Earlier this week Greta and I went to see the new climate change film The Age of Stupid. It's a documentary with a speculative fiction frame around it, and that's what I want to talk about, the form, rather than the content of the film. I've blogged before several times about climate change. You know where I stand on that.
The thing I'd like to note about the film is that the documentary part of it is probably only 3 to 3 1/2 stars. If it had been only that it wouldn't have been a complete failure but it would have been quite a substandard film. The nonfiction portions consist of 6 interweaving stories of 6 people or groups of people, in New Orleans, the UK, India, Africa, Syria, and France. They all are effected somehow or other or have some goals or activities that are somehow resonant with the theme of human-induced climate change. But this resonance is at times, for some of the plotlines, very very tenuous.
We were at a special global premiere screening event that was happening in 400-some theaters around the world, and one thing we saw before the film itself was some interview segments with the Director. She said that in fact they had originally planned the film to be pure documentary, with just these 6 storylines intercutting each other - a structure, she admitted, that they stole from Soderburghs's film "Traffic" (though I can name many films, especially recently, that have a similar structure, so many that I actually feel at least a little underwhelmed these days when a film only has 1 simple narrative!).
But when they had that version done she realized it wasn't going to work, and they came up with this science-fiction framing story that served as a sort of fancy and scary meta-narration: an old guy in 2050 looking at video clips from the early part of the century, wondering where the human race went wrong and why, as the ruined planet seethes and burns outside.
I think this idea works, much better than the straight doc would have. But it's still not quite working like I was hoping. The film is a great attempt at taking up where "An Inconvenient Truth" left off, of being something more compelling and eye-grabbing than that, but something more real and believable than The Day After Tomorrow. But, The Age of Stupid is not a total success. Something about it didn't quite click for me, and in the end, I guess it was still another documentary that pleaded and howled and moaned, and even entertained, but didn't really get over some line, some hilltop of inspiration that would have produced the desired mass activation that the filmmakers were hoping for - or maybe I'm wrong and even now hundreds of thousands of filmgoers are drafting passionate letters to their elected officials, demanding the radical agreement the world needs at Copenhagen this December, and planning thousands of direct actions across the globe and coal plants and mines and oil wells and car factories.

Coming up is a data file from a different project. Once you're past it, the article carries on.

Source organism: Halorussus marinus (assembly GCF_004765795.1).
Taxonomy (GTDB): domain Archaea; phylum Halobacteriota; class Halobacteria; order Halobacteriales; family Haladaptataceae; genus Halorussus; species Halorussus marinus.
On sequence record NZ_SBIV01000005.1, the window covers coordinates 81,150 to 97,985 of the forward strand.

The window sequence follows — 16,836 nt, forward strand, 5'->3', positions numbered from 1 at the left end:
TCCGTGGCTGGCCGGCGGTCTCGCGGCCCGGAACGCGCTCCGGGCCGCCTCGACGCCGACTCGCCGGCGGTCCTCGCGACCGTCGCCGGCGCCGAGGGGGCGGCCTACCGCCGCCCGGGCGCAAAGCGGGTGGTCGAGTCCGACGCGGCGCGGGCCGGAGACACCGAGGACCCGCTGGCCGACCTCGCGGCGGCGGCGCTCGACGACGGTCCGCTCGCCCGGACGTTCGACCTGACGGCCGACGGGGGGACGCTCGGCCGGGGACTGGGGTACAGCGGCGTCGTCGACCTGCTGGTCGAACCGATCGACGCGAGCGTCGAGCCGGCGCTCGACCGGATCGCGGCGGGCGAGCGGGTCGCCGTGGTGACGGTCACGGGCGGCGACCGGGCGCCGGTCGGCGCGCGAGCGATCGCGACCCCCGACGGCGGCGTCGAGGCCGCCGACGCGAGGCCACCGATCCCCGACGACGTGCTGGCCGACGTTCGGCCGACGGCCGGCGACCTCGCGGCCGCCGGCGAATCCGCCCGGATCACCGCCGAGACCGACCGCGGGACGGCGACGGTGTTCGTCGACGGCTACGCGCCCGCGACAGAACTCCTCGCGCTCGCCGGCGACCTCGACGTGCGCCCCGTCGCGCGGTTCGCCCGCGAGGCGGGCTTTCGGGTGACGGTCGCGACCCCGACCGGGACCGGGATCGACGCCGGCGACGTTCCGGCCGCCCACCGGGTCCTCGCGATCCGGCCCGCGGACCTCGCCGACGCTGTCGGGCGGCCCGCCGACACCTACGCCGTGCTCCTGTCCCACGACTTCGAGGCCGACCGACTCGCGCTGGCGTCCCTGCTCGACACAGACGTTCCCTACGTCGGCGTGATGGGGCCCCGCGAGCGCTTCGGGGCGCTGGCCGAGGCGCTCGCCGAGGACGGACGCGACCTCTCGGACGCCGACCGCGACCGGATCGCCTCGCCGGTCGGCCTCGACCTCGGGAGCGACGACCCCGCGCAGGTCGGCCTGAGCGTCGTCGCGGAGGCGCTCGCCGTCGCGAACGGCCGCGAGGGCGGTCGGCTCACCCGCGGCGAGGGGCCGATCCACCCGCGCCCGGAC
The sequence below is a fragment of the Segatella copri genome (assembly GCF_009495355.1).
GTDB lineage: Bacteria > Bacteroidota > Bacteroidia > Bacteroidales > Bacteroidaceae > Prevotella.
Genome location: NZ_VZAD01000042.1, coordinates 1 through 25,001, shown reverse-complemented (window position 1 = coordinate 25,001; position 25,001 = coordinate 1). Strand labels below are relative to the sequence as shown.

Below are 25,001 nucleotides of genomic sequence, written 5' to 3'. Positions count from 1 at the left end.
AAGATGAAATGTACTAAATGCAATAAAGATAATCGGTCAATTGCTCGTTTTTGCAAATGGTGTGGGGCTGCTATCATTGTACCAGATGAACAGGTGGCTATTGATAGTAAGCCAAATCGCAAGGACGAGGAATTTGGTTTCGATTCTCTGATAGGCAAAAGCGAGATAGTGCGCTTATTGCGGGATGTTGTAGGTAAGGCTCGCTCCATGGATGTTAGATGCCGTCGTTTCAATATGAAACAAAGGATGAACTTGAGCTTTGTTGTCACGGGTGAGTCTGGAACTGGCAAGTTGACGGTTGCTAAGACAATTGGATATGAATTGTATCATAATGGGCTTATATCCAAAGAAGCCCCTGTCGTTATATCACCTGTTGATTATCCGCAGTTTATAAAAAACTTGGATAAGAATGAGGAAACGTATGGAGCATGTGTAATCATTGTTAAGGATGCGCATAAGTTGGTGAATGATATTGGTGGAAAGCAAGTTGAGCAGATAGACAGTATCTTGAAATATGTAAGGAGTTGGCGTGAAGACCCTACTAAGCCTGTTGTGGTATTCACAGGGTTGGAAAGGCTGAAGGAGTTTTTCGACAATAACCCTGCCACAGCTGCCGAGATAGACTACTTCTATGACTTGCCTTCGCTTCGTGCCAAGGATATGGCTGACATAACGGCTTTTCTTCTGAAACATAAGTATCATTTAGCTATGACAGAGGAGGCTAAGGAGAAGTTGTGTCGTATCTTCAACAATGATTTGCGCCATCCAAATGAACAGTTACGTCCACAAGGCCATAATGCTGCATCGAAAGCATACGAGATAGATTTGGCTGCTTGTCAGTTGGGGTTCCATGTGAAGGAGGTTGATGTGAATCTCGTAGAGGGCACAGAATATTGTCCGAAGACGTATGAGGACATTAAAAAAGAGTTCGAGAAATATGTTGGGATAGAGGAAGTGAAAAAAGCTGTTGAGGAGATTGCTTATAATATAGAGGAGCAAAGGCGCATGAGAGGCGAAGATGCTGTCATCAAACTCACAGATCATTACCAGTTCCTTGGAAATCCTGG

Maybe that's happening. But, I fear not. However, the film is a valiant and extremely intriguing step in the continuing evolution of hybrid fiction/fact works. I hope people continue making climate change films, on all points in that doc-narrative spectrum, and continue fighting to get people off their asses while they continue to explore their craft as moving-picture storytellers.
One final point, a digression into the content of the film even though I said I wouldnt talk about that: one thing I fear is that the film is way TOO scary. Especially the point, which is sort of never returned to but is still there like the 800 pound gorilla in the room, the point where they interview the guy who wrote the book "Six Degrees" (I forget his name), and he says basically that we have till 2015 to limit the global temperature increase to 2 degrees - if we don't do that we will have passed a tipping point from which there is no return and we're basically completely screwed (my wording, but you get the gist).
To me this is dark, dark news. So dark that it almost makes me think, "well, hell with it, there's absolutely no way we can do that, get that much done in that little time, it just can't be done, so if that's true it's hopeless, throw in the towel." And I wondered, how many people left the theater thinking basically the same thing? Did the film go too far and convince people that there's nothing they can do, so why bother? If so, is that reason, justification, for NOT mentioning that dark bit of statistic, that doomsday deadline, leaving out that interview, basically lying and telling people, like they hollowly (for me) do at the end of the film right before the credits "there is just BARELY enough time to do something...."
The film is amazingly low on factual, scientific backing for the claims and warnings it makes, amazingly absent of high-powered scientists, such as that cool dude at NASA whose name I also forget right now. But I hope that Six Degrees writer is wrong, and I hope someone proves him wrong and tells us all soon that we have at least till 2020. Because otherwise, i mean, c'mon - we can't even get a few windmills built cuz of the NIMBY syndrome, how can we possibly save the world in 5 years?Posted by steev at Septiembre 26, 2009 07:35 PM